Like today’s social current taking women to new heights, Amelia Earhart flew higher — literally — than any woman before her when she rose to 14,000 feet in her open-cockpit biplane, “The Canary,” in 1922.
And now that the particle trail is clearing from another bird — the “Falcon Heavy” from SpaceX — where Gwynne Shotwell serves as president/COO — there’s never been a better time to celebrate a woman who pushed the limits of her time to raise opportunities for females.
First, Earhart was a passenger on a flight across the Atlantic Ocean in 1928, and four years later she piloted that flight. Both of those feats were firsts for females. The iconic trailblazer was the first person to fly to the United States mainland from Hawaii and first to fly across both the Pacific and Atlantic Oceans.
While her expertise may be lost on those who have no connection to the world of aeronautics, it cannot be overstated that the famously independent Earhart had a greater impact on the world at large. She openly defied the stringent limitations of women in her day, when girls were encouraged to pursue domestic life over futures in math, science, and other fields, which were reserved for men.
This is at the heart of Zonta International, a non-profit organization honoring the accomplishments of Amelia Earhart every year, embracing one of their early members for her example of courage and belief in her own abilities. Locally, Zonta Club of Santa Clarita Valley held its meeting last month in honor of Earhart, hearing from book authors and featuring photo displays of the famous aviatrix.
Empowering women locally and worldwide is the group’s mission, aiming to raise the status of females and instill in girls the desire to pursue and reach their goals. Zonta members meet with teens to encourage an interest in STEM fields through their Girls Robotics program, and the club hosts monthly LifeForward Workshops for women, offering topics from economic confidence to self-sufficiency. LunaFest is another signature Zonta event, which is a film festival in May featuring the work of women while raising money for breast cancer victims.
In addition to awarding a number of scholarships and community grants locally, Zonta Club of Santa Clarita has in its district a total of six recipients of the highly prized Amelia Earhart Fellowship. Awarded annually by Zonta International, the $10,000 fellowship supports women pursuing doctorates in aerospace-related sciences or aerospace-related engineering. Since 1938, it has been a part of the non-profit’s effort to grant to women all the resources necessary to earn decision-making positions on an equal basis with men. According to Zonta International, the program has awarded 1,543 Amelia Earhart Fellowships, totaling more than $9.7 million to women representing 72 countries. Fellows have gone on to become astronauts, aerospace engineers, astronomers, professors, geologists, business owners, heads of companies, and even secretary of the United States Air Force.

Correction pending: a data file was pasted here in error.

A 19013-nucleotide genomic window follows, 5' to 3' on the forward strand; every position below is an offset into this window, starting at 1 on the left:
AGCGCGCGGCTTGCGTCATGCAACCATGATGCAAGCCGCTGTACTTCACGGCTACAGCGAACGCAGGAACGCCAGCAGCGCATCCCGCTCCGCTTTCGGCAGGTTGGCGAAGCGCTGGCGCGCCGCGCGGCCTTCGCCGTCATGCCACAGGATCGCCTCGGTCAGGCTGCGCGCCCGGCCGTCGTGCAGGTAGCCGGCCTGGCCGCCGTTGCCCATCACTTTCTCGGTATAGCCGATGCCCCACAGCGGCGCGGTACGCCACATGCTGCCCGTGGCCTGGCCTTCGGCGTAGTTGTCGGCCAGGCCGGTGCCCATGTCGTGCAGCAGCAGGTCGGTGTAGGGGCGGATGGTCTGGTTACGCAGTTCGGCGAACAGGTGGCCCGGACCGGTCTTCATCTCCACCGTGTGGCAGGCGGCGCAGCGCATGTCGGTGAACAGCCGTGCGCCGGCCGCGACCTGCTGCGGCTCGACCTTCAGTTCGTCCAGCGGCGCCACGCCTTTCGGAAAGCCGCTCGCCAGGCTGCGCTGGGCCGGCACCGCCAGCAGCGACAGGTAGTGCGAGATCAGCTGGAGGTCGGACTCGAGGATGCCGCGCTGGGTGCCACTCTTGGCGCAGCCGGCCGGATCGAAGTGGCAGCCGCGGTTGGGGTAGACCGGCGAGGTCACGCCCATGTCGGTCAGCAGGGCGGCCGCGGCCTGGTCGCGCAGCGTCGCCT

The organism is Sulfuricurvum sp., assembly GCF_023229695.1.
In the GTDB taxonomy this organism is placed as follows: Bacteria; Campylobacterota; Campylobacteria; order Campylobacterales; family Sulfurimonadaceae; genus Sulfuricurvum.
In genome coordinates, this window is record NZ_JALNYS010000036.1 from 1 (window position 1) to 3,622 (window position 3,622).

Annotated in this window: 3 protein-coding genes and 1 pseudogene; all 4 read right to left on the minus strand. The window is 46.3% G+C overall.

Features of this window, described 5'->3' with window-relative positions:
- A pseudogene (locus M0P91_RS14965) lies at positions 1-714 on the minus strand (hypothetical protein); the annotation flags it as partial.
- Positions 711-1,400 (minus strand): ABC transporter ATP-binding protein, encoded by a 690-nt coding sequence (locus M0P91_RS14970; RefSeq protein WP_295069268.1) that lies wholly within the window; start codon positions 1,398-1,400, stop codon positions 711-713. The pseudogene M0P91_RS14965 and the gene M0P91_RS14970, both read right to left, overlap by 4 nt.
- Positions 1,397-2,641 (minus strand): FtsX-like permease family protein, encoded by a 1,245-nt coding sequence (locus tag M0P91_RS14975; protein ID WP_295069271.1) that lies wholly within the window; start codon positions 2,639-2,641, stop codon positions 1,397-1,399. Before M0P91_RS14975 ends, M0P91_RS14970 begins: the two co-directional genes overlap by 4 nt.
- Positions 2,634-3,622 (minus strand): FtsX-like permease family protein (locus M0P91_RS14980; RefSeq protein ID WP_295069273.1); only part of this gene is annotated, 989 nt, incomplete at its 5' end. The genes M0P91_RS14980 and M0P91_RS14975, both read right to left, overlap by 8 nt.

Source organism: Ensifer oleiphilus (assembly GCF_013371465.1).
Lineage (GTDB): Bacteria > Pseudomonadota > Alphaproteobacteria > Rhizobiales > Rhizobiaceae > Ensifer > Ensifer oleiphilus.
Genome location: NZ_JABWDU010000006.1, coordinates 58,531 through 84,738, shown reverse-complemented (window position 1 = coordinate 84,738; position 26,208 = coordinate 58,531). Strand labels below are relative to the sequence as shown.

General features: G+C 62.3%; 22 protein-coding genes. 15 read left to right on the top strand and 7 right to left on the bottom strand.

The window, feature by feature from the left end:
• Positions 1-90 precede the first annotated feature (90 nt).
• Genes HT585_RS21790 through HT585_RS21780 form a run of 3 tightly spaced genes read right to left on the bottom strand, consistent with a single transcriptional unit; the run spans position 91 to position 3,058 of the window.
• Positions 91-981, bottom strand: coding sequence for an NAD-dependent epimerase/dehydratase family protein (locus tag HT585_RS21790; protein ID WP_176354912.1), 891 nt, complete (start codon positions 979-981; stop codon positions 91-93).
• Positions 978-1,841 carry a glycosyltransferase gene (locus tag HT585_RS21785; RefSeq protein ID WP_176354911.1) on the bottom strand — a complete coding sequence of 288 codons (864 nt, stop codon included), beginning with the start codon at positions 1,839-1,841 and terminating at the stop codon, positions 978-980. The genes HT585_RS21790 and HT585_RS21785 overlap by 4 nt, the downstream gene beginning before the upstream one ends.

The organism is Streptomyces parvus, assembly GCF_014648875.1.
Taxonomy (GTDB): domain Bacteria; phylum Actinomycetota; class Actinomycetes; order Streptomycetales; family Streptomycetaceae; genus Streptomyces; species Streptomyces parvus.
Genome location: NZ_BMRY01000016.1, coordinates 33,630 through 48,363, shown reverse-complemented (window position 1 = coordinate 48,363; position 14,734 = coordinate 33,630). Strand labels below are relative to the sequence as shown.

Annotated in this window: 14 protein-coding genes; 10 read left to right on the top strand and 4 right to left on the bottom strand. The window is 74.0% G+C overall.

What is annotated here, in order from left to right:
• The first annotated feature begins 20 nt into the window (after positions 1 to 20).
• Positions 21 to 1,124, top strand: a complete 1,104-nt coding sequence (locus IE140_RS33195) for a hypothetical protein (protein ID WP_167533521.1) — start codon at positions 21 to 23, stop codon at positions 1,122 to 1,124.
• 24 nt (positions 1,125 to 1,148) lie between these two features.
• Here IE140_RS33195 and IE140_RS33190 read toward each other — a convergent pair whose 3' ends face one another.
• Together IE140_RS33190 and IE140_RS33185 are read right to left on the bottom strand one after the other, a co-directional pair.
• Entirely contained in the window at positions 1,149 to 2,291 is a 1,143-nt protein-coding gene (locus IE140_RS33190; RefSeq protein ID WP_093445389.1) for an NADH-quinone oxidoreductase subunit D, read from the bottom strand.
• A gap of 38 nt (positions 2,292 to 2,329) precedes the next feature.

Of course, women who are not in the fields of math and the sciences are taking flight today, fueled by a passion for new heights of respect and equality. The spirit of the movement may be best understood through a poem written by Amelia Earhart herself in the late 1920s. The fact that a 100-year-old poem still captures the challenge, and the will, of women is a message in itself.
Courage is the price which life exacts for granting peace.
The soul that knows it not, knows no release
From little things;
Knows not the livid loneliness of fear
Nor mountain heights, where bitter joy can hear
The sound of wings.
How can life grant us boon of living, compensate,
For dull gray ugliness and pregnant hate
Unless we dare
The soul’s dominion? Each time we make a choice we pay
With courage to behold resistless day
And count it fair.
Poem from AmeliaEarhartMuseum.org